• Cover crops did not impact cash crop yield
  • Cover crops did not seem to impact N availability for the cash crop.
  • The average soil nitrate levels were lower where there was a cover crop growing
  • Improved nutrient cycling (enzyme activity) and microbial activity was observed under cover crops.
  • Residual soil nitrate was not different between the cover crop and non-cover crop areas
Success stories:

The three participating farmers shared their results and experience through field days and outreach events. As members on the Freeborn Soil Health Team, they have a presence in the local farming community and held spring and fall field days. Factsheets and educational materials were developed and distributed at local and regional events. Additionally, lessons from this study were shared through a number of local media distributions including newsletters and newspapers.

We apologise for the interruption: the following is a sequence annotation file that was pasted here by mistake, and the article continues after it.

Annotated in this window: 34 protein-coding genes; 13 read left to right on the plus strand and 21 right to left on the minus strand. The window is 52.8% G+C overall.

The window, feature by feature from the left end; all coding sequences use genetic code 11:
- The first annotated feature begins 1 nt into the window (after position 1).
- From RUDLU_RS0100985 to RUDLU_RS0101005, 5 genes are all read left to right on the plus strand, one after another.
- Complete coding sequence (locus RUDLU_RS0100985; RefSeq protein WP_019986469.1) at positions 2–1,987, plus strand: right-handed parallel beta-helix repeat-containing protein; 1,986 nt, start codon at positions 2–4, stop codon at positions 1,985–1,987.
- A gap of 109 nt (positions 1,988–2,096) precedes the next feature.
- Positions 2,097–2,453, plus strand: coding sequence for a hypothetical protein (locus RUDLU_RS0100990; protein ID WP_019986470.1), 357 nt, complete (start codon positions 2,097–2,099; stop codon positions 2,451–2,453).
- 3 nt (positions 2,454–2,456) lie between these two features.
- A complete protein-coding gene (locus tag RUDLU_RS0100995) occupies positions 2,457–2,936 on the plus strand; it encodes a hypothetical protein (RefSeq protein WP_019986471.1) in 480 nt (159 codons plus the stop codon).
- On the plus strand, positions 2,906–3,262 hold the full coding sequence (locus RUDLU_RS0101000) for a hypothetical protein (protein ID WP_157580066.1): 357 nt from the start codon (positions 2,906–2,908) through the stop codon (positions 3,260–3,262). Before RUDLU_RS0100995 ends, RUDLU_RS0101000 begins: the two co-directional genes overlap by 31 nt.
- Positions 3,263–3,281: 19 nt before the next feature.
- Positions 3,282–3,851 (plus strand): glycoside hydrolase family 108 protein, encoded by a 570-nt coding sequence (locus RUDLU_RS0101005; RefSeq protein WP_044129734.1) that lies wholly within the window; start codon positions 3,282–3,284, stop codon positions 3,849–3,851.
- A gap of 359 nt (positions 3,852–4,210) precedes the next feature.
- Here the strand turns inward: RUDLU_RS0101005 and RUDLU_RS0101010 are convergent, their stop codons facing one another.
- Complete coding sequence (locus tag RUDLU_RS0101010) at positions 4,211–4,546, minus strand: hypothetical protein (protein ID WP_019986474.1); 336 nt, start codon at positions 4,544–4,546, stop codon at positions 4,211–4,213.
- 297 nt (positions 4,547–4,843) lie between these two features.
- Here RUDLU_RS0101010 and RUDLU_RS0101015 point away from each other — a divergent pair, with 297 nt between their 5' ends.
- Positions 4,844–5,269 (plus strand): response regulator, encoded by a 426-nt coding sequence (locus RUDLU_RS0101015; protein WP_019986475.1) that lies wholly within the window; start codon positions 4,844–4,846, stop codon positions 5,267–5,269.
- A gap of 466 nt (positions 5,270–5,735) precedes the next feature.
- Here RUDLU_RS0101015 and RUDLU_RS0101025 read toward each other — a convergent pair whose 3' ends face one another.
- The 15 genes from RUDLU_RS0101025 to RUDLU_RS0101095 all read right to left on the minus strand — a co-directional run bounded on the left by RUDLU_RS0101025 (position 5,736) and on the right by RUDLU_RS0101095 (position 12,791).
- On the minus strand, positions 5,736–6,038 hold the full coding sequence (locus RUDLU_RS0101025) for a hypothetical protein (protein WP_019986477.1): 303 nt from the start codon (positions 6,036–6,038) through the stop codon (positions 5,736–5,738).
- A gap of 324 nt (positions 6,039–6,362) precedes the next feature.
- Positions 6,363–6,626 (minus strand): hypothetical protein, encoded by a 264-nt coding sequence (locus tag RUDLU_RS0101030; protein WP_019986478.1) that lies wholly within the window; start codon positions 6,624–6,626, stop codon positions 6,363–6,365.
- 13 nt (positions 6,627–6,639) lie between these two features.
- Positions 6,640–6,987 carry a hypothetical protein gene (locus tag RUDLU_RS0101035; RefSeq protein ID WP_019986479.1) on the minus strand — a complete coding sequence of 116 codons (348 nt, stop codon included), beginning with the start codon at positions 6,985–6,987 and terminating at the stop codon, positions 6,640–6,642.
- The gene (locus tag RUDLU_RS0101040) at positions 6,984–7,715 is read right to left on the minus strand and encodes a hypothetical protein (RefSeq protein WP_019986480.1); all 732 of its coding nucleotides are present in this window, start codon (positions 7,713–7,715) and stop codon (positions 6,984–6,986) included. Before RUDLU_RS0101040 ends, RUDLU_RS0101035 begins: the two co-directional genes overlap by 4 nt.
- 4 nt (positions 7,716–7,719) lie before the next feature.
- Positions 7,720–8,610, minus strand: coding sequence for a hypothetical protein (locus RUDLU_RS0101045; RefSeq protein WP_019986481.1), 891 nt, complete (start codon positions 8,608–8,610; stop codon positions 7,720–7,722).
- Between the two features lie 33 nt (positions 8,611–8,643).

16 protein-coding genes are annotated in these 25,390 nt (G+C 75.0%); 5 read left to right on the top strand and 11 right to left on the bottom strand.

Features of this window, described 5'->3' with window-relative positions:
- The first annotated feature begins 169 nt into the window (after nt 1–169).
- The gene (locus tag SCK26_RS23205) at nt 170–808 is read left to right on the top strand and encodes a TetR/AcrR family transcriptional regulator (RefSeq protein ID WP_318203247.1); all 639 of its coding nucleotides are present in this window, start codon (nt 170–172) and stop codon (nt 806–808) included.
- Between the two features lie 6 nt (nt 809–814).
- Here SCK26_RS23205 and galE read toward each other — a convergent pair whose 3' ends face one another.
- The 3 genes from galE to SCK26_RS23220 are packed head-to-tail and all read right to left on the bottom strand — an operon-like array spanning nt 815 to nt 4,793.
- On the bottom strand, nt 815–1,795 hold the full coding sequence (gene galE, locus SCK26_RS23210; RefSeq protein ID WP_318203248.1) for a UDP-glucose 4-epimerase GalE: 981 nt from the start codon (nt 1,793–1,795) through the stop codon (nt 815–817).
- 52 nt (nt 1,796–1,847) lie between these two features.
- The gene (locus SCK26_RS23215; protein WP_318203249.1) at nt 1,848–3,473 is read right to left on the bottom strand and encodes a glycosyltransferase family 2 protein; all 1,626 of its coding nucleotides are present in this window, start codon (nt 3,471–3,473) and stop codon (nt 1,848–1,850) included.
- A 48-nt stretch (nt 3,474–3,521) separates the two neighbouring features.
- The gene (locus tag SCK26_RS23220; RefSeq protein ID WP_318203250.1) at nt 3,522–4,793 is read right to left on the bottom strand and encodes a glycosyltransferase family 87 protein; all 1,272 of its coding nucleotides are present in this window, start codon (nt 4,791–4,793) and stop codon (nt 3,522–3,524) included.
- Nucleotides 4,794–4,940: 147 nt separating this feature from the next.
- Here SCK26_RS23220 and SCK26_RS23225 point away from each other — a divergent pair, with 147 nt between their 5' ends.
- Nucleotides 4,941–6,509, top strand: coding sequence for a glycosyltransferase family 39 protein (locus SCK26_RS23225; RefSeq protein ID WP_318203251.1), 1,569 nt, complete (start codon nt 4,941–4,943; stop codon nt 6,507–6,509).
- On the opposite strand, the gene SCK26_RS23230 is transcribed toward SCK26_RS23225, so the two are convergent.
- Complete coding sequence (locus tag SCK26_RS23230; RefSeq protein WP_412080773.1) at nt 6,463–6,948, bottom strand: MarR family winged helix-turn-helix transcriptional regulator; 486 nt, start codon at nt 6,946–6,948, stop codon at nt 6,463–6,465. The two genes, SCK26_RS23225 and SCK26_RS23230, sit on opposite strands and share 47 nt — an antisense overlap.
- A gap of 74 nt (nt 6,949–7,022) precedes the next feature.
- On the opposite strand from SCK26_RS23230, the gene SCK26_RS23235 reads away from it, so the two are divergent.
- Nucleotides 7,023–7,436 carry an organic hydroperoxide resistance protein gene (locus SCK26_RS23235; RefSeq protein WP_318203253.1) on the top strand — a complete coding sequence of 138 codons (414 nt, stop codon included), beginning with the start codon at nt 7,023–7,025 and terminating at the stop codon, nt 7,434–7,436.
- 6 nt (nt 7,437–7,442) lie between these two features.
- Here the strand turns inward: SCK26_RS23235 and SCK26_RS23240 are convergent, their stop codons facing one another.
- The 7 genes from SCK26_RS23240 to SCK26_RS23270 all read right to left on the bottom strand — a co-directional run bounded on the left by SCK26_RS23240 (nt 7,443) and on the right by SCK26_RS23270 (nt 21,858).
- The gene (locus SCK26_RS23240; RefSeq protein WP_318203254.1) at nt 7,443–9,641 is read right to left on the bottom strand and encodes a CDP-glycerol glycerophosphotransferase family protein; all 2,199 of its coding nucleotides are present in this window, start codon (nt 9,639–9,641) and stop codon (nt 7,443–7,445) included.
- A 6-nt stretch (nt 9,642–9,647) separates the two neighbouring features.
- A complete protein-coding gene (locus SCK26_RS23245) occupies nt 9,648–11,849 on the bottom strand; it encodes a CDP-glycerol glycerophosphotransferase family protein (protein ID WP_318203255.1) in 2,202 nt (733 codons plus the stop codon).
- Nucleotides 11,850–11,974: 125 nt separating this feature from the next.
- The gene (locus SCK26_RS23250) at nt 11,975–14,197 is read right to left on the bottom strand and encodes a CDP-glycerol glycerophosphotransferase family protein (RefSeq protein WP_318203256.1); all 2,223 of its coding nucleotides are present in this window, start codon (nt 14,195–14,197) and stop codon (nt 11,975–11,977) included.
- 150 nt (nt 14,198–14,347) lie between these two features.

Recommendations:

The increased population of mycorrhizae, rhizobia and actinomycetes following cover crop adoption needs further confirmation because of the short duration of the study.

Any opinions, findings, conclusions, or recommendations expressed in this publication are those of the author(s) and do not necessarily reflect the view of the U.S. Department of Agriculture or SARE.